$85M ethanol plant to be built in Stevens County
New site would offer at least 40 full-time jobs
By Tim Vandenack, The Hutchinson News, June 16, 2005
Add Stevens County to the list of planned ethanol plant sites in southwest Kansas.
And add Sublette to the list of locations in the state where E-85, a fuel blend containing 85 percent ethanol, can be purchased.
Orion Ethanol of Pratt announced this week it plans to build a 55-million-gallon per year ethanol plant just west of Hugoton and adjacent to the Cargill grain elevator. The company is building a plant in Pratt, which should be done by the spring of 2007, and recently announced plans to build at two sites in Oklahoma.
"We're extremely excited," Stevens County Commissioner Gary Baker said.
The plant requires 40 or more full-time employees - each earning $40,000 to $50,000 - Baker said.
Orion's plans for Stevens County have been in the works for two years, but those involved "kept it pretty close to the vest" until the various elements came together to avoid a premature announcement, Baker said.
Other ethanol plant developers in southwest Kansas have announced plans for new complexes only to see the efforts postponed for a range of reasons.
"I think we're pretty positive it's going to happen, yes," Baker said. "I think we're in good shape there."
Work on the $85 million Stevens County complex should begin by late 2006 or early 2007 and be finished by early 2008. Orion CEO Richard Jarboe said once it is finished, the firm - which potentially would be in line to receive a property tax abatement from Stevens County - is contemplating another 55-million-gallon plant at the same site.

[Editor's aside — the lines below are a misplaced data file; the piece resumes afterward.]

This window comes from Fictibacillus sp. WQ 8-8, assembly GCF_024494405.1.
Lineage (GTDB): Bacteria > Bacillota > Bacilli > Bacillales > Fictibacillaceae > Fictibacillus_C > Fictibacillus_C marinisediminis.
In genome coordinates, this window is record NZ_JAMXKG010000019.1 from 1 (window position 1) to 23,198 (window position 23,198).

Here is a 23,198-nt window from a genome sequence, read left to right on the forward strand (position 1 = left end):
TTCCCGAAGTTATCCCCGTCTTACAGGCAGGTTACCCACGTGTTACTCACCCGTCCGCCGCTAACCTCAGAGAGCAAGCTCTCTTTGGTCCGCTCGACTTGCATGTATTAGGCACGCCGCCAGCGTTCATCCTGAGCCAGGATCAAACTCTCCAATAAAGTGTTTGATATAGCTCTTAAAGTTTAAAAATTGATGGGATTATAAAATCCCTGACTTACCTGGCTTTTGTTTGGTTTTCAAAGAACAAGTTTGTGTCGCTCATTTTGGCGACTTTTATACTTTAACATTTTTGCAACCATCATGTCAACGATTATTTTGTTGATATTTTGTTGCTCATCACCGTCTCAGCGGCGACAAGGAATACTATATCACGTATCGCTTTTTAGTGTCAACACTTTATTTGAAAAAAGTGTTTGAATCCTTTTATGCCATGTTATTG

Rising oil prices on global markets and new federal standards mandating increased use of renewable fuels - including ethanol - have prompted a flurry of interest in ethanol development. Ethanol, a clean-burning fuel additive made from corn and sorghum that can be readily produced in the United States, typically is mixed with gasoline.
Groundbreaking on an ethanol plant near Garden City took place late last month, and plans for other plants are in the works in Seward, Grant and Haskell counties.
Meanwhile, the Sublette Cooperative started offering E-85 with little fanfare last month at a Cenex station in the Haskell County town. A formal ceremony announcing the move is set for June 27.
"We are the leaders," said Terry Presley, the cooperative's petroleum manager.
Only 12 sites in Kansas offer E-85, according to the National Ethanol Vehicle Coalition, and the Sublette location is the only one in the southwest section of the state. Though gas containing 10 percent ethanol is fairly common and might be used by most vehicles, E-85 is harder to find and only can be used by "flexible fuel" vehicles.
Presley said use of the fuel at the Sublette location is slow thus far, but he hopes that changes as the public becomes more aware of the benefits of ethanol. The Sublette Cenex also offers biodiesel, a mix of diesel and soy oil.
The Sublette Cooperative decided to offer E-85 because board members see it as the wave of the future, Presley said, and a means of reducing dependency on foreign oil.
"We're really going to be able to kick those foreign imports in the head," he said.
Copyright (c) 2006, The Hutchinson Publishing Co.